Sources: Windstream and CenturyLink's MRQ Earnings Releases
We are glad to see that Windstream's dividend yield of 9.71% is surpassed by its free cash flow and its market capitalization yield is 12.36%. We are even more impressed that CenturyLink's dividend yield of 7.1% is surpassed by its FCF/Market Cap yield is 12.45%. Based on these yields, we can calculate the payout ratio for each firm and we find that Windstream has a payout ratio of 78% versus 56% for CenturyLink. We are pleased that the payout ratio for both companies in 2012 is lower than the adjusted payout ratio (excluding impact of large-scale strategic acquisitions) recorded for 2011. Windstream's adjusted payout ratio for 2011 was 98.55% and CenturyLink's 2011 adjusted payout ratio was 86.16%. We see that CenturyLink would be more likely to provide shareholders with a slight increase in the per share dividend payment than Windstream because CenturyLink has a lower level of debt to assets than Windstream, a lower level of Goodwill and Intangible Assets to equity and a strong desire to maintain its investment grade credit rating.
Source: Morningstar Direct
Because both companies need increases in strategic communications services such as broadband internet, cloud computing infrastructure services, business communications and wireless backhaul services to offset steady declines in consumer wireline revenues, we do not expect any material dividend growth from either company. At the same time, these companies offer exceptionally high yields relative to the S&P 500. In fact, Windstream is the third highest dividend yielding stock in the S&P 500 and CenturyLink is the sixth highest dividend yielder. While each of these companies pays dividends well in excess of GAAP-basis EPS, each firm's EPS has been influenced by large depreciation and amortization expenses which has served to increase operating and free cash flows well in excess of GAAP-based net income. We are pleased to see that both companies have had dividend payout ratios between 55-80% in H1 2012.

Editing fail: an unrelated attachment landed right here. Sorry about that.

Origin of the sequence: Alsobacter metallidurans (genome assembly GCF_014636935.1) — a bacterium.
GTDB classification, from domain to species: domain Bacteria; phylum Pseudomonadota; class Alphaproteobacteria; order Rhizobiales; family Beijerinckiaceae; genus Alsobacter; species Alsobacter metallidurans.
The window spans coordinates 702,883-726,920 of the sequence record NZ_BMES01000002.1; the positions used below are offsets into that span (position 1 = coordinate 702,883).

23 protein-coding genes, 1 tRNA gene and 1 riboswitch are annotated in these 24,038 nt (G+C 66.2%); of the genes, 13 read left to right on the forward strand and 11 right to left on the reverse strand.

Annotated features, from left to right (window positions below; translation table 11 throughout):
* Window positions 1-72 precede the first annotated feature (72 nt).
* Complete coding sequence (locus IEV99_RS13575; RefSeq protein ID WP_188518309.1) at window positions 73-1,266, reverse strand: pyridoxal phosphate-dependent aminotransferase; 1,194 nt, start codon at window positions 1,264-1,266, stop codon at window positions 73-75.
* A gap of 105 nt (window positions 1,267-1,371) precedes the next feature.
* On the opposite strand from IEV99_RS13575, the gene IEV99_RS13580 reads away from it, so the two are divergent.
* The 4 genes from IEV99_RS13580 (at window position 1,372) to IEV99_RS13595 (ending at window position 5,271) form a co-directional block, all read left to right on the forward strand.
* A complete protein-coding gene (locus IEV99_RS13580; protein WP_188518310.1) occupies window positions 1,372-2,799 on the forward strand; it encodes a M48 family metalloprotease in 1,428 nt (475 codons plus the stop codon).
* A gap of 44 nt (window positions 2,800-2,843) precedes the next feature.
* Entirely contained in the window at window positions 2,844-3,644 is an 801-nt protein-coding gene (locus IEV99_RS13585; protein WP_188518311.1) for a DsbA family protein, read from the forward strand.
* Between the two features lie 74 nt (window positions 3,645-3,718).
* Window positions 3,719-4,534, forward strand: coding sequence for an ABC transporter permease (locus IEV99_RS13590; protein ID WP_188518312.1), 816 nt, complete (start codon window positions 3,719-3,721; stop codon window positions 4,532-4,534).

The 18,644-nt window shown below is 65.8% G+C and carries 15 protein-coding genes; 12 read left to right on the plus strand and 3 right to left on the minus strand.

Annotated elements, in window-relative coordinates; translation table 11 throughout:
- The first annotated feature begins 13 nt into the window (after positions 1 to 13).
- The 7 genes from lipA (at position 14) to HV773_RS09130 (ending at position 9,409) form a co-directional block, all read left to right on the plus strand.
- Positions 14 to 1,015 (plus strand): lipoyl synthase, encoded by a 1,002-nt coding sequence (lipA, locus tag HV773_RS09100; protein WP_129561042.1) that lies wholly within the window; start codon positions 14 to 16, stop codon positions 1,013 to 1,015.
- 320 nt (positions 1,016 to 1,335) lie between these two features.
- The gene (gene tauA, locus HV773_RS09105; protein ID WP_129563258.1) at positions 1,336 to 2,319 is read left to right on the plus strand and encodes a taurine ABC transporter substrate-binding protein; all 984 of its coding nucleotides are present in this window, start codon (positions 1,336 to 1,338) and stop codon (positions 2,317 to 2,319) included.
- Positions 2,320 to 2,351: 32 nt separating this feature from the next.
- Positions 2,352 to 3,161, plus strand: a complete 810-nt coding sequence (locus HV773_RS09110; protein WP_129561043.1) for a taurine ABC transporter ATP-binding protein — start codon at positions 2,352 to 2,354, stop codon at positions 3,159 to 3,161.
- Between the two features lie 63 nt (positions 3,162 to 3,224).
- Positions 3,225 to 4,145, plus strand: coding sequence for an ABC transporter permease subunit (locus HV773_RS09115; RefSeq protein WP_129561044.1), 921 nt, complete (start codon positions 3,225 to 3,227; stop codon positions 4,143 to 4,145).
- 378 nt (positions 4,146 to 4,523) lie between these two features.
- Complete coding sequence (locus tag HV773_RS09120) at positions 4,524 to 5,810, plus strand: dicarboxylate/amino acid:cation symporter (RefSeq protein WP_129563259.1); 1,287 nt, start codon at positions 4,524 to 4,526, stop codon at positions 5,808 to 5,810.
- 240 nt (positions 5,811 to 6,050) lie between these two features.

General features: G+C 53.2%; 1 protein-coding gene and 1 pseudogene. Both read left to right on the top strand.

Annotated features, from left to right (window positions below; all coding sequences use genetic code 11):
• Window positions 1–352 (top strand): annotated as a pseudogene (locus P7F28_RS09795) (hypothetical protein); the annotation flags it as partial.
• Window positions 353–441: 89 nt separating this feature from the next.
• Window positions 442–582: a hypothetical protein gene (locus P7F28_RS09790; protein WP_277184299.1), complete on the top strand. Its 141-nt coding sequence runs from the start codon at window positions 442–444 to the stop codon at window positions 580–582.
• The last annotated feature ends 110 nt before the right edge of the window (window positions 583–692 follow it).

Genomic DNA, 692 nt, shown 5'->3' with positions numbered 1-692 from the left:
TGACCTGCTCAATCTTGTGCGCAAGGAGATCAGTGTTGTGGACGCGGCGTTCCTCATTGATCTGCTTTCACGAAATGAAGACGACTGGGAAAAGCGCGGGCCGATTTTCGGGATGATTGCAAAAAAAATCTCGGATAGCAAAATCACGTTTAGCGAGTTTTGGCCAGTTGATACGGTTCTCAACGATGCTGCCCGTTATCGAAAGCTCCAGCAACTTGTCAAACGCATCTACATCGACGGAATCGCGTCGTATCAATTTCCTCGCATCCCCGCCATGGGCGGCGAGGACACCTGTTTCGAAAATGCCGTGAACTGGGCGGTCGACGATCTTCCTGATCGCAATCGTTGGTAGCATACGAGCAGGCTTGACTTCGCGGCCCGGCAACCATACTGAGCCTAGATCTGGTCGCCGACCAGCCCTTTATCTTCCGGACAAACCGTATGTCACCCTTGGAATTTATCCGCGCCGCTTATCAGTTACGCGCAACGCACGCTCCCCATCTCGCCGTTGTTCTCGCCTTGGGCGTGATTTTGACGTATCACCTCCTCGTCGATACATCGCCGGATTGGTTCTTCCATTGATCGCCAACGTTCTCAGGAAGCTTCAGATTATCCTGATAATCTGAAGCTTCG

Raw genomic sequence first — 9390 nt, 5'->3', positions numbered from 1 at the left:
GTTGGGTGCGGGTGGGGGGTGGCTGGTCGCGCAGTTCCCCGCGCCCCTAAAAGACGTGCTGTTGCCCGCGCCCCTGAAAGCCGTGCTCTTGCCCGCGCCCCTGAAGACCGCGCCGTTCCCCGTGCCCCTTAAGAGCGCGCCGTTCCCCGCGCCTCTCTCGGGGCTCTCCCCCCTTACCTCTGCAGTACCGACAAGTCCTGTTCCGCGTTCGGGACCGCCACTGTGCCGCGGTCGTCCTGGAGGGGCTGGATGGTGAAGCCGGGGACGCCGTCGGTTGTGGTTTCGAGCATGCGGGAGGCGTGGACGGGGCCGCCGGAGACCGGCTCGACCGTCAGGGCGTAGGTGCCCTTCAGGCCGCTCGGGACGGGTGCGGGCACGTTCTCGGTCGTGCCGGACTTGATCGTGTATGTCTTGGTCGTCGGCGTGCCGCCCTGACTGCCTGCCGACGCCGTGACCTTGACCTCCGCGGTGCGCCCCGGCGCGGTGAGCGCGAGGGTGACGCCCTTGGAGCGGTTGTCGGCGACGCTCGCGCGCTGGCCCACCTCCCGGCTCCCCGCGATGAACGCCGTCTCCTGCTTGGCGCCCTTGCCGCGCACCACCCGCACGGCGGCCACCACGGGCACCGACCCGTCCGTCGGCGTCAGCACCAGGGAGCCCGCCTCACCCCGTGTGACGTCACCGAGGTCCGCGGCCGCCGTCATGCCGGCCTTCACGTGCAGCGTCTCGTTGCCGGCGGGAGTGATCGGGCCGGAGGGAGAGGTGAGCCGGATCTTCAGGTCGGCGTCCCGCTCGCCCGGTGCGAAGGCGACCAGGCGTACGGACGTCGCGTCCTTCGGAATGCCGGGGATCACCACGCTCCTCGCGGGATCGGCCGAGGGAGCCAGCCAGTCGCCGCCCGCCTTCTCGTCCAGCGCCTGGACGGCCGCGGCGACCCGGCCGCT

Source: Morningstar Direct
In conclusion, we are intrigued by Windstream's annualized dividend yield of 9.71%, as it represents a yield pickup of over 260bp versus CenturyLink's. However, we have continued to reinforce our thesis in which we prefer CenturyLink to Windstream in the rural telecom company. We can see why InformationWeek named CenturyLink to its Top 250 North American Technology Innovators on September 12th. While Windstream still has a narrower access line decline than CenturyLink, CenturyLink has greater growth in broadband internet and premium proprietary internet protocol TV services. CenturyLink has also seen narrower wholesale market revenue declines and we believe that CenturyLink's Savvis operations are stronger than Windstream's cloud operations. We agree with Merrill Lynch's Media, Communications and Entertainment team when they said that CenturyLink's COO Karen Puckett has made CenturyLink "think like a Competitive Local Exchange Carrier". Even though Windstream and CenturyLink were historically rural incumbent local exchange carriers, we agree with the executives of these companies that WIN and CTL have evolved and are continuing to evolve into strategic enterprise communications services firms. Although we like Windstream enough to keep analyzing and evaluating it along with CenturyLink, we prefer CenturyLink for our portfolio because we believe that CenturyLink will continue to generate higher risk adjusted returns versus Windstream.
Source: Morningstar Direct
Additional disclosure: This article was written by an analyst at Saibus Research. Saibus Research has not received compensation directly or indirectly for expressing the recommendation in this article. We have no business relationship with any company whose stock is mentioned in this article. Under no circumstances must this report be considered an offer to buy, sell, subscribe for or trade securities or other instruments.